Bead research yields superb armchair travel. Through 13 years of building the IBISwoman collection of jewelry design materials I never tire of reading about beads as ornament, trade and social meaning around the world and across eras.
Good photographs and well-researched text is usually enough to transport and inform. But a peak experience? That’s when an antiquity is actually in hand. Now that’s transportation to another time.
I experienced exactly that upon opening a box containing the newest addition to the IBISwoman collection: three Sherpa coral strands from the early 1900s. These chunky, wheel-shaped glass beads were made as substitutes for real coral beads for the Sherpa people of the Himalayan region in Nepal.
The Sherpas are perhaps best known as guides to Mount Everest mountain climbers. They also are craftspeople, monks, farmers, writers, philosophers and traders for whom clans and lineage rule society, even in modern times. They work and live and work at the foot of the Himalayas among related peoples — the Limbus, Rais, Magars, Gurungs, Thankalis and Tamangs.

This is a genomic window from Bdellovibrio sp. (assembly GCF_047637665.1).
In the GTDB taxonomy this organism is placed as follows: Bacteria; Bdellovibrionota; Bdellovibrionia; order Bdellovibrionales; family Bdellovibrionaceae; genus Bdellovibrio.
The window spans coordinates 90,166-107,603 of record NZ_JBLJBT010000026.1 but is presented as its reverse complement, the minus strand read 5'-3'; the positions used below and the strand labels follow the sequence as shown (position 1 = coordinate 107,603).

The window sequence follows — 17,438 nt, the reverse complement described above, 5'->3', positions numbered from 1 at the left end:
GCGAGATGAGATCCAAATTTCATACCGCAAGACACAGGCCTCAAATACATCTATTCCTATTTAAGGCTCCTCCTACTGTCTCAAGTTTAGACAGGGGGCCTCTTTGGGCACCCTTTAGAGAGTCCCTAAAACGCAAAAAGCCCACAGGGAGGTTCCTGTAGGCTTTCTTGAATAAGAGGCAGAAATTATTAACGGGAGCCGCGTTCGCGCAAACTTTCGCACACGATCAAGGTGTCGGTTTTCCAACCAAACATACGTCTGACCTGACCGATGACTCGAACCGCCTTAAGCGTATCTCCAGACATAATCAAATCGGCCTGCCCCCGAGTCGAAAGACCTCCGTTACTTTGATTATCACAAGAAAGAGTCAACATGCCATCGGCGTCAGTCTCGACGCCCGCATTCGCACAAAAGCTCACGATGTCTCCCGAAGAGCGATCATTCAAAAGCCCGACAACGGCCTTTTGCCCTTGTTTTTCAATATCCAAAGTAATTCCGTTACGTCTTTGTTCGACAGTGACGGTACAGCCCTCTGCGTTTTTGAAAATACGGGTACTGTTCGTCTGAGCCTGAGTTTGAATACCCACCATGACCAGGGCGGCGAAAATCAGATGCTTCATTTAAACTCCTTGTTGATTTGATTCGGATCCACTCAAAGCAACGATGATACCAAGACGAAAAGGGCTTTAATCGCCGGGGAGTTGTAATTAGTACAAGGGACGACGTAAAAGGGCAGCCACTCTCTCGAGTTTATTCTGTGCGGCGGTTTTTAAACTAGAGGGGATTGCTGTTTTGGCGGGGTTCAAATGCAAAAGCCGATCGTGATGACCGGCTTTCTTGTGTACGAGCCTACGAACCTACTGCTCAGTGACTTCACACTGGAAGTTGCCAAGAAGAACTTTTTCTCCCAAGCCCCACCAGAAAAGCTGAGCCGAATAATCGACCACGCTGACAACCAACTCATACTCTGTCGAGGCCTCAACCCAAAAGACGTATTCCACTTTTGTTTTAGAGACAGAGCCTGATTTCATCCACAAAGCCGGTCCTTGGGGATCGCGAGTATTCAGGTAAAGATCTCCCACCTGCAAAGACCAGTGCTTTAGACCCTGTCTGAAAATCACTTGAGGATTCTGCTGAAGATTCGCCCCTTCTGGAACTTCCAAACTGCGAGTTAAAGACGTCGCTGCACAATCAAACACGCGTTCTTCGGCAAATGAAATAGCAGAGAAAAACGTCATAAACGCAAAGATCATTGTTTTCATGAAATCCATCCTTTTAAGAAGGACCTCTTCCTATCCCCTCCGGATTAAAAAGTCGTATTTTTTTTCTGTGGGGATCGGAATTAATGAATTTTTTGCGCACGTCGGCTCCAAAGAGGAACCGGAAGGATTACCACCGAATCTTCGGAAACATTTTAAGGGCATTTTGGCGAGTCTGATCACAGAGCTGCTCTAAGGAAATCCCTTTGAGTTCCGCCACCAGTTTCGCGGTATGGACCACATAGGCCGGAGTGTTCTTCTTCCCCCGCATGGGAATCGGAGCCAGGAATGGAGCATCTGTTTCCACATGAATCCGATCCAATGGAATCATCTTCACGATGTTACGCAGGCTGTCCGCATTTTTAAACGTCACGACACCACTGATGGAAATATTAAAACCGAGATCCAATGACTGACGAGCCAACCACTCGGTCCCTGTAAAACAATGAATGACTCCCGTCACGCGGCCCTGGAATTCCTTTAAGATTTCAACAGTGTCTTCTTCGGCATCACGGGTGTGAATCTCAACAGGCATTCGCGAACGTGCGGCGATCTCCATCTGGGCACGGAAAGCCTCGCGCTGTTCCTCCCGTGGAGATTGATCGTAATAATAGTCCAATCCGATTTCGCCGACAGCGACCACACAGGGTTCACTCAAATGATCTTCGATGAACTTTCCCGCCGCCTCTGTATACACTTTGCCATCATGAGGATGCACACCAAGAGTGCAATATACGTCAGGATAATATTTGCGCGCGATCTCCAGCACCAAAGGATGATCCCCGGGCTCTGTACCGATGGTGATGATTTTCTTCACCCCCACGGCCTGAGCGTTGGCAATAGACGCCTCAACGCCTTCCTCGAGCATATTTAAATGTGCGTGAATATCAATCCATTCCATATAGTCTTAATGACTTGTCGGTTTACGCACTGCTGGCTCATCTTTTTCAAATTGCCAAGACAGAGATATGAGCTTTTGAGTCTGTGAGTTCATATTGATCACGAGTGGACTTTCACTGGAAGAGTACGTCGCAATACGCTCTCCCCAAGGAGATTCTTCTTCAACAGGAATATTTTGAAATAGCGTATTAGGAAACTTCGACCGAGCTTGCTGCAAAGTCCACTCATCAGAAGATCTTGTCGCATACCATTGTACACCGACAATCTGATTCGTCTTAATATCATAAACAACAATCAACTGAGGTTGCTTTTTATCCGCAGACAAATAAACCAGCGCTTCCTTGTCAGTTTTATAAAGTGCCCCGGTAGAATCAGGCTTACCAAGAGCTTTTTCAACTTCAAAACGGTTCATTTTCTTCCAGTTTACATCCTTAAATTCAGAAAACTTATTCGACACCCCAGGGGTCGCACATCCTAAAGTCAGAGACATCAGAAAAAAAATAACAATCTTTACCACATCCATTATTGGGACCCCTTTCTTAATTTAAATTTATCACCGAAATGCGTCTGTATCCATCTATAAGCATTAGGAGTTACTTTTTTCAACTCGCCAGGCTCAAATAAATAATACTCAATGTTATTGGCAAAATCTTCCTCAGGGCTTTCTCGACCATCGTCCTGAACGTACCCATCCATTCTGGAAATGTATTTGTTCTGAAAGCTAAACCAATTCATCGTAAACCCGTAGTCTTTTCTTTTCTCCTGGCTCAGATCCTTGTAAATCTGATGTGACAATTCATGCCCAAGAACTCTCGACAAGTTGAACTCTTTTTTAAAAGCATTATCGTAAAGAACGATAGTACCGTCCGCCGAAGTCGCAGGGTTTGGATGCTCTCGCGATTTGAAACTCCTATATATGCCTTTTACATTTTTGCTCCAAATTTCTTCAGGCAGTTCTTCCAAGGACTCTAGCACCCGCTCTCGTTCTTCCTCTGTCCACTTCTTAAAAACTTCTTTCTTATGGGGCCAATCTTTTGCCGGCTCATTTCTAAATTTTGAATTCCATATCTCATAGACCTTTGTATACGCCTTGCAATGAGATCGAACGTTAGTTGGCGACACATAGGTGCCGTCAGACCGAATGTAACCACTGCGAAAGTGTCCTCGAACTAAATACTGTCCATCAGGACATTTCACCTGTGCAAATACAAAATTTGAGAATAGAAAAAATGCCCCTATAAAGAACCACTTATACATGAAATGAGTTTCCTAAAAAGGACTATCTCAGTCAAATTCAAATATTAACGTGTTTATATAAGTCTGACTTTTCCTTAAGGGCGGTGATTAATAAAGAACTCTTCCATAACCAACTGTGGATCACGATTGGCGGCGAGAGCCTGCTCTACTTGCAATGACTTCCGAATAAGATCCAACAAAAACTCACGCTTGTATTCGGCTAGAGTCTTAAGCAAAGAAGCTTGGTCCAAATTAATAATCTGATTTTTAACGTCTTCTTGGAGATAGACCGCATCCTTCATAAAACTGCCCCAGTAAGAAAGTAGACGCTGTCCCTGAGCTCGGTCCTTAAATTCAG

Today younger members of the Sherpa culture wear jeans, tee shirts, sweaters and shoes much like ours; older clan members wear traditional pieces. Regardless of age, most Sherpas treasure and wear jewelry as they have over the ages. Most believe that wearing brings good health and fortune. Often seen are auspicious stones, especially dzi agate, and gold earrings. Small metal prayer boxes on leather or chain also are common.
The most treasured jewelry materials? Turquoise and coral, popular for wearing every day and especially during festivals and rites. When real sea coral could not be acquired or afforded by the Sherpas, they found glass likenesses would do. As early as the l700s, Sherpas turned to trading with Chinese and Indian glassmakers — even craftspeople from as far away as Italy and Bohemia — to produce these glass likenesses of coral, and soon it became known as Sherpa coral.
Today, old Sherpa coral — while still worn and passed from generation to generation of the Sherpa people — is more difficult to find. Glass colors range from yellow-tinged orange to angel coral deep pink and true red. Made with pitting to resemble real coral, the antique strand of Sherpa coral should also show wear and age.
Now I hold them in my hand, and the weights and textures carry me into the past — and into the next set of jewelry designs. Doesn’t get better